After weeks of sub-freezing temperatures and deep snow, my thoughts drift toward the warmer days of spring:
A summer resident of southwestern Canada and western United States, ranging as far east as North Dakota and Nebraska, the migratory black headed grosbeak (Pheucticus melanocephalus) winters mainly in Mexico. I am already looking forward to hearing the black headed groabeaks’ distinctive calls when they return in a few months.
A large, stocky finch, the black headed grosbeak male has a black head, wings and tail and conspicuous white patches on the wings. This grosbeak’s black plumage contrasts vividly with its orange or cinnamon breast and yellow belly. He is indeed a striking fellow!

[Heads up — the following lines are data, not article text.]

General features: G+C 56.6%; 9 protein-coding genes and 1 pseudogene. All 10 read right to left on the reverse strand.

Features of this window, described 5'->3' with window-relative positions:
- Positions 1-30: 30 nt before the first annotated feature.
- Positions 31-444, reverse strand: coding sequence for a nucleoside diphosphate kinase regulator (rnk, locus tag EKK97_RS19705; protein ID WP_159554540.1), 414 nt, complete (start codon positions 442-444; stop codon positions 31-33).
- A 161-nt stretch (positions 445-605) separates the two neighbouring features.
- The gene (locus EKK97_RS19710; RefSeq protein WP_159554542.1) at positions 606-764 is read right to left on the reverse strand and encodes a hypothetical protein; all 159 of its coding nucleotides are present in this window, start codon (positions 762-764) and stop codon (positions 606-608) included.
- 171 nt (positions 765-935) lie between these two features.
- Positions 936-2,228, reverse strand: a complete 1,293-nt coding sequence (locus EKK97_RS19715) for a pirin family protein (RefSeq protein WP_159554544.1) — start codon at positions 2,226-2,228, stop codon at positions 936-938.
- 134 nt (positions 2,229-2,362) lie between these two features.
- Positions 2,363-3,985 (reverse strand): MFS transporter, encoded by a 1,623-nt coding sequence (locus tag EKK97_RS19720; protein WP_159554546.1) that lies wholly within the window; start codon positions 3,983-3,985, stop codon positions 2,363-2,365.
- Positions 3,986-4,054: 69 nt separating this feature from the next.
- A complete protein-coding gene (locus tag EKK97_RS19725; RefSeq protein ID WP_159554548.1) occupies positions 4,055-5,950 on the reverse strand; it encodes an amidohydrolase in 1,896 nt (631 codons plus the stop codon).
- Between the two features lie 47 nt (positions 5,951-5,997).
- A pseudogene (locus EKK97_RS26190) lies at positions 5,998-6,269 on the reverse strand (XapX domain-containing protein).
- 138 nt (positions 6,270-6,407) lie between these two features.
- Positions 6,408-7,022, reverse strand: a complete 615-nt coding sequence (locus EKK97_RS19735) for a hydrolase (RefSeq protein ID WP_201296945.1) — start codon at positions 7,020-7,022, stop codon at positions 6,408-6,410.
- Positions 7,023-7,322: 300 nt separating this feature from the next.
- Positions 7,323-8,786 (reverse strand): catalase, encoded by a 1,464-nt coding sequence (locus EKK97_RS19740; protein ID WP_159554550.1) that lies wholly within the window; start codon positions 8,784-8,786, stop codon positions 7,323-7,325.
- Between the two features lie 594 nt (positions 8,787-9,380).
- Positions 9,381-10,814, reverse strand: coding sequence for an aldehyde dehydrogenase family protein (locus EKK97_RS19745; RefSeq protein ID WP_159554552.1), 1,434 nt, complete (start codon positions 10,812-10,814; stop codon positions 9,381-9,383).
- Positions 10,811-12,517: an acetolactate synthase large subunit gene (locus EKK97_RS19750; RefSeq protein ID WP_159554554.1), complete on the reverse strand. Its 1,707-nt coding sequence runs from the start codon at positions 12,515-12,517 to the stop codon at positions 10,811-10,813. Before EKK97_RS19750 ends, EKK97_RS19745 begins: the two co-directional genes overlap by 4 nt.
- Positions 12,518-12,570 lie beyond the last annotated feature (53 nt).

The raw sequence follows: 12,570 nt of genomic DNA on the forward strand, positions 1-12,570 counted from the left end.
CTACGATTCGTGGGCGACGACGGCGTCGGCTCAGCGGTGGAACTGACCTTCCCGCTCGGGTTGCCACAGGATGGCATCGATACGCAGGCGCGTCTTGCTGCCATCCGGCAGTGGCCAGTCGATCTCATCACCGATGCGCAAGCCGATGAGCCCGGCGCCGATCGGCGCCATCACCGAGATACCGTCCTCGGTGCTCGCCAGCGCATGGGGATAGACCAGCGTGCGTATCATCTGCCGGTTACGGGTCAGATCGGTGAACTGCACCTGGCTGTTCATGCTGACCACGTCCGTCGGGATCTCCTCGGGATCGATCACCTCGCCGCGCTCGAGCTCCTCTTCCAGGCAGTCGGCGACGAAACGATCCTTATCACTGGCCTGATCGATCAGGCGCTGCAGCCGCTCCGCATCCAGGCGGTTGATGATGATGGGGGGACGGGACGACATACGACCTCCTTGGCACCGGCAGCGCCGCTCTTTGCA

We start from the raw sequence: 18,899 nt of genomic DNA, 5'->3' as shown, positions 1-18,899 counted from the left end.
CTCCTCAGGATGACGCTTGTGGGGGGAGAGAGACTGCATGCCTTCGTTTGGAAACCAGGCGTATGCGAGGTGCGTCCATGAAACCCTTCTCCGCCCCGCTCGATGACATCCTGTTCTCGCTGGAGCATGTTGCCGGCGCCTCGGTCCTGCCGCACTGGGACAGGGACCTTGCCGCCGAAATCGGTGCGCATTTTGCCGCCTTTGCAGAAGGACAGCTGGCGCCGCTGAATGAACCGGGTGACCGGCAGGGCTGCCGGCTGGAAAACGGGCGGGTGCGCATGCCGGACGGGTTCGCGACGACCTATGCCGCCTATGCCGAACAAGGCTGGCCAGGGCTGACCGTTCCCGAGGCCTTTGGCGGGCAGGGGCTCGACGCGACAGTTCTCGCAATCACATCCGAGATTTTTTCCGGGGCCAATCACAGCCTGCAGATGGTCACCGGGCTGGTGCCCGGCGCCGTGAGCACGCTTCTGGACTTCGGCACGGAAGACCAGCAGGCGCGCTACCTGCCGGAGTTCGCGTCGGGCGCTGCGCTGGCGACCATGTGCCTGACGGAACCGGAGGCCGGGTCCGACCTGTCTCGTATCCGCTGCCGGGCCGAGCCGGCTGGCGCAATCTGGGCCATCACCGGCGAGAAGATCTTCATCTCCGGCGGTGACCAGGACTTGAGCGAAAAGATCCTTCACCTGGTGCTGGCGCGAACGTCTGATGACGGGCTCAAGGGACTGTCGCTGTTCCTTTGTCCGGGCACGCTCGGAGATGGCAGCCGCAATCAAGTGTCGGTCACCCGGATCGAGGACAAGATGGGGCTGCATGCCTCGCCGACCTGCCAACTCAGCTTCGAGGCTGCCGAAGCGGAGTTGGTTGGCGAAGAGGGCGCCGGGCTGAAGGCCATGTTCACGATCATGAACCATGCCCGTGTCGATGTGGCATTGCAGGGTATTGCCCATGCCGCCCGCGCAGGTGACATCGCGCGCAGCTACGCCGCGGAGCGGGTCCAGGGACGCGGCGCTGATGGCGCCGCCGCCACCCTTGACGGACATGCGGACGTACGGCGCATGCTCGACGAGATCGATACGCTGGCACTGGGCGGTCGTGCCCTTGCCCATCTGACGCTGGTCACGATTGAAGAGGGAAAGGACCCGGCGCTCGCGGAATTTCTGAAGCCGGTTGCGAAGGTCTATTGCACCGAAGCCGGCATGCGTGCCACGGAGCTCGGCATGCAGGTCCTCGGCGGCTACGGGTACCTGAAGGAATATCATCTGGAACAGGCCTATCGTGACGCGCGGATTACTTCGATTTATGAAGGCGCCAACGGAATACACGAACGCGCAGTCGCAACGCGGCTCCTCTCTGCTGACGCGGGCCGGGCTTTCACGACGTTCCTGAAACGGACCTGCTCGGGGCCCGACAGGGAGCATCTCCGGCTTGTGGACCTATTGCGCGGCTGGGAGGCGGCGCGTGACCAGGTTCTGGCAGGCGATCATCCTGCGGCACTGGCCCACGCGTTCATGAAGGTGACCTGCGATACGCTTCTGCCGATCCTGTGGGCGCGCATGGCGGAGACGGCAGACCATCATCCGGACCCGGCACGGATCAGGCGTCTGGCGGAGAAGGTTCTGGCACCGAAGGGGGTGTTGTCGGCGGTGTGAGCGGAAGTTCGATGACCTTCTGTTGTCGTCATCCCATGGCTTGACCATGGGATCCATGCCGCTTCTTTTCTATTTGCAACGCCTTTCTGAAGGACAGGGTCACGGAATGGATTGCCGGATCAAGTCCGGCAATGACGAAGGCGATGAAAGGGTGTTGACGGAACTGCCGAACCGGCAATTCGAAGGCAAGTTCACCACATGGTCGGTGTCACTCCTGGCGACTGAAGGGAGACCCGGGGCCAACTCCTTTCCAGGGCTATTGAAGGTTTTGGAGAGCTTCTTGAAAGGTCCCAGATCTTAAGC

Black headed grosbeaks like open deciduous or mixed woodlands near water. Their ideal habitat is large trees with a diverse understory where they forage in the trees, bushes or on the ground.
The black headed grosbeak’s large, conical bi-colored bill is well adapted to eating seeds, which comprise the majority of its diet for most of the year. During the spring breeding season large quantities of insects are added to the diet. When berries and fruits are available they provide additional nourishment.
The species name, melanocephalus, meaning black head is most appropriate for this grosbeak with a characteristic black head.
This male black headed grosbeak was photographed last May along Lower Hat Creek (Shasta County CA).